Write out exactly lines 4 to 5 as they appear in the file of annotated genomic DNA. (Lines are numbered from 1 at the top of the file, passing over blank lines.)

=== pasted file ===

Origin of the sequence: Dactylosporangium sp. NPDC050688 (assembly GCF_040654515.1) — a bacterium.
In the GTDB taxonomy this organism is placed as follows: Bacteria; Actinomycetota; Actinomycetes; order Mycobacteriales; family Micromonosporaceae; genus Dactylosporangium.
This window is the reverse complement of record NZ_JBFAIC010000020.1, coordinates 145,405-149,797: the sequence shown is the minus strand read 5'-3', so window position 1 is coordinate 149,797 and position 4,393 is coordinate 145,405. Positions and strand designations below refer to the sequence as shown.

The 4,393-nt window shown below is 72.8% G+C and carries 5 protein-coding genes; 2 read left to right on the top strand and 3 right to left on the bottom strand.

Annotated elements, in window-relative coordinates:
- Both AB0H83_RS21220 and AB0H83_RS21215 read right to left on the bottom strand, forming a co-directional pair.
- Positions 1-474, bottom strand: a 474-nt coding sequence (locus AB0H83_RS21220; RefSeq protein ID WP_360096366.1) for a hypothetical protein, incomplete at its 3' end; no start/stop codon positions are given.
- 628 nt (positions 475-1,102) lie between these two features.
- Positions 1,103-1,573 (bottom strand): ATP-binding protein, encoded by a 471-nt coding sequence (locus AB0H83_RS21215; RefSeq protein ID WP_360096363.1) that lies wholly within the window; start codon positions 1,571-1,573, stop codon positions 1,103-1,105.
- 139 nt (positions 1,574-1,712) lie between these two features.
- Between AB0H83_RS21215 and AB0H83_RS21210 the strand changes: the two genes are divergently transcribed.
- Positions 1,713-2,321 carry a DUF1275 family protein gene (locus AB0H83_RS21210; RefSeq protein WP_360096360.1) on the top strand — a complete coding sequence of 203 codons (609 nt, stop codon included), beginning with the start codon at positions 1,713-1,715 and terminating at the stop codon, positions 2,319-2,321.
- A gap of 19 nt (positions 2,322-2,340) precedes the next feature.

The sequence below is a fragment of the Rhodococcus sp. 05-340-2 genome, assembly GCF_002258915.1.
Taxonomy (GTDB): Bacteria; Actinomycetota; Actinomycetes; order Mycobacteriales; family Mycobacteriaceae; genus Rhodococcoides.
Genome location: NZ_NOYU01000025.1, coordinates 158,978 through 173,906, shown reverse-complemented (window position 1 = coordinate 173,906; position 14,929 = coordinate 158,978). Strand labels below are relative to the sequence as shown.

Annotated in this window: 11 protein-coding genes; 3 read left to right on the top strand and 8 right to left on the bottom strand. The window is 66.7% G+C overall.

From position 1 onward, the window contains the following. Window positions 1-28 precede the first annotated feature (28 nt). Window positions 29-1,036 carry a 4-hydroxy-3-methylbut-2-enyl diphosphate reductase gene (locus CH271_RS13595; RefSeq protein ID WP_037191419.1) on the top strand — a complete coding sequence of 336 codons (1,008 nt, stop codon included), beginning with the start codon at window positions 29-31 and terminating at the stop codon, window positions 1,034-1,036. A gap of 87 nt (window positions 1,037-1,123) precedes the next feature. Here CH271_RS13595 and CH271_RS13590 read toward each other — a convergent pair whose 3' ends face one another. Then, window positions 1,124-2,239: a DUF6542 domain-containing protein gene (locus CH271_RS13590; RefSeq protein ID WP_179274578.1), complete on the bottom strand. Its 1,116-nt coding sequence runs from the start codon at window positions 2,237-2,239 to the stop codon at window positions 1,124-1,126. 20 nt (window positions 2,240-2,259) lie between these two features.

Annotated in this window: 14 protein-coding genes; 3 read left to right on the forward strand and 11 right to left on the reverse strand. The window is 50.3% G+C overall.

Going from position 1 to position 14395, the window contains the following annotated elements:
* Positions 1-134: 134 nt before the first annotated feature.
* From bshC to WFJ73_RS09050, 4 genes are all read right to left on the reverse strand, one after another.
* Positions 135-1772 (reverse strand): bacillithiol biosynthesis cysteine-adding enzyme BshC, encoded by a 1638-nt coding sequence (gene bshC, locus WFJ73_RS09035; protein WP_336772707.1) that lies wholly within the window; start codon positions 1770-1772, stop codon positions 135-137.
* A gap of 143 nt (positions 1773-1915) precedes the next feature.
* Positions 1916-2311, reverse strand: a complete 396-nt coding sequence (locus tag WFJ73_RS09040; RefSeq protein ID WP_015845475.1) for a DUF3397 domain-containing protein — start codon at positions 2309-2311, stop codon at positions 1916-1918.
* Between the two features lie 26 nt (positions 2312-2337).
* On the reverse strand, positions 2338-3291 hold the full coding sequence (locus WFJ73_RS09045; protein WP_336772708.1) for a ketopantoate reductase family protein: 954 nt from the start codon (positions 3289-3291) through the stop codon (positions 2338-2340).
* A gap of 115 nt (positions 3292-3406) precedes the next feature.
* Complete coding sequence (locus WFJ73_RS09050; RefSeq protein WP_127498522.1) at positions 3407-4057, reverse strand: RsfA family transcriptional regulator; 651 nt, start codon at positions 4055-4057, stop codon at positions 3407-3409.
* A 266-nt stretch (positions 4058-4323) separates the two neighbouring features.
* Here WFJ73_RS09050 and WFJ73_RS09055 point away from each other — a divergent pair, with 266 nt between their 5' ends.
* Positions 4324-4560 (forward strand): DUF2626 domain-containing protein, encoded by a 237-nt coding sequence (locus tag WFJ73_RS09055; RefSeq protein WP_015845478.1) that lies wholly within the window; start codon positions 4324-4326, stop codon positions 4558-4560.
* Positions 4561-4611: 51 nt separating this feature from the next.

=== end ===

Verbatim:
The 4,393-nt window shown below is 72.8% G+C and carries 5 protein-coding genes; 2 read left to right on the top strand and 3 right to left on the bottom strand.

Annotated elements, in window-relative coordinates: